Although the EU biodiversity strategy recognises the importance of funding in addressing the biodiversity crisis, a number of significant barriers and bottlenecks at the national level could prevent the efficient use of available financing for nature, according to a new report published on Tuesday.
Researchers from green organisations EuroNatur and CEE Bankwatch Network, who held a series of roundtable discussions in Bulgaria, Croatia, Latvia, and Slovenia in 2022, found that the financial allocations for nature restoration and conservation measures are too low, even though EU funding is available, particularly for nations situated in Eastern Europe.
Looking back, the EU did not achieve key objectives under its previous ‘Biodiversity Strategy to 2020’ that looked at the 2011-2020 period, placing greater pressure on the need to now also achieve those objectives by 2030. In many cases, the situation worsened, according to the report.
While the new EU strategy has pledged €20 billion per year, biodiversity funding would need more than double (€48 bln per year) according to research from the Institute for European Environmental Policy and consultancy firm Trinomics.
Only €29 bln per year is expected to be actually spent, also taking into account national spending, over the next 10 years – meaning that there is a current financing gap for biodiversity of around €186.89 bln.
However, biodiversity protection doesn’t just lack money.
“What contributes further to this problem is the fact that there’s often less and less funding available on the national and sub-national levels that could potentially solve at least part of the co-financing and refinancing problem,” said Hrvoje Radovanovic, from Friends of the Earth Croatia, during a presentation on the findings.
“Paradoxically, national authorities are often trying to justify these cuts by arguing that EU funds should fill these gaps, but in reality by reducing the national sources of finance for the sector, they are actually reducing the capacity of many actors in the sector to successfully absorb EU funds.”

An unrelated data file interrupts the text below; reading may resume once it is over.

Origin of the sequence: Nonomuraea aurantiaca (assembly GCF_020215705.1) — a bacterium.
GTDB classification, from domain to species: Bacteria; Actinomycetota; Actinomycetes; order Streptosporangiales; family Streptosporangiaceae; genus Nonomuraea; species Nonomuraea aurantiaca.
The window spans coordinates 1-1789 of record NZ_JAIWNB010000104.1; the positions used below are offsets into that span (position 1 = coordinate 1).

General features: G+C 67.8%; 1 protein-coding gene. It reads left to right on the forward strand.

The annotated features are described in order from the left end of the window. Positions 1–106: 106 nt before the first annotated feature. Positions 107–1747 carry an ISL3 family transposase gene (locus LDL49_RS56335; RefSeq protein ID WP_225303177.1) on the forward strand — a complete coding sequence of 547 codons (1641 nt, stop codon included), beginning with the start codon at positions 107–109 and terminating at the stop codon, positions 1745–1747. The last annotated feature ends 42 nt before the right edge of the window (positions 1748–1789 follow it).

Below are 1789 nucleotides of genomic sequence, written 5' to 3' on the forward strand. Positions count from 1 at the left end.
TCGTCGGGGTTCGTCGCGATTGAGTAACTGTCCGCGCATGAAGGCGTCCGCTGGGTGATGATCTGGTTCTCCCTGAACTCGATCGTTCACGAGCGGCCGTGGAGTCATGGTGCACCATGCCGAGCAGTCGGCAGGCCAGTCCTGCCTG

Euronatur and CEE Bankwatch Network highlighted some additional factors including an overall lack of knowledge and awareness about what constitutes biodiversity, insufficient cooperation, difficult bureaucratic requirements to obtain fundings, and the over-centralisation of institutions responsible.
The report includes some recommendations such as inducing political commitment; clearly defining what biodiversity investments are and what they will deliver to nature and society; creating synergies between experts; guaranteeing financial trust; setting up proportionate rules around how financing is spent; and improving coordination and full transparency.
“Upscaling biodiversity funding requires political commitment, all other proposed recommendations are conditioned by this recommendation,” said Pia Hofferle, from DOPPS Birdlife Slovenia.
“If there is no political will, there is no will to upscale the funding for biodiversity to facilitate and to promote biodiversity funding.”
By Emanuela Barbiroglio – email@example.com
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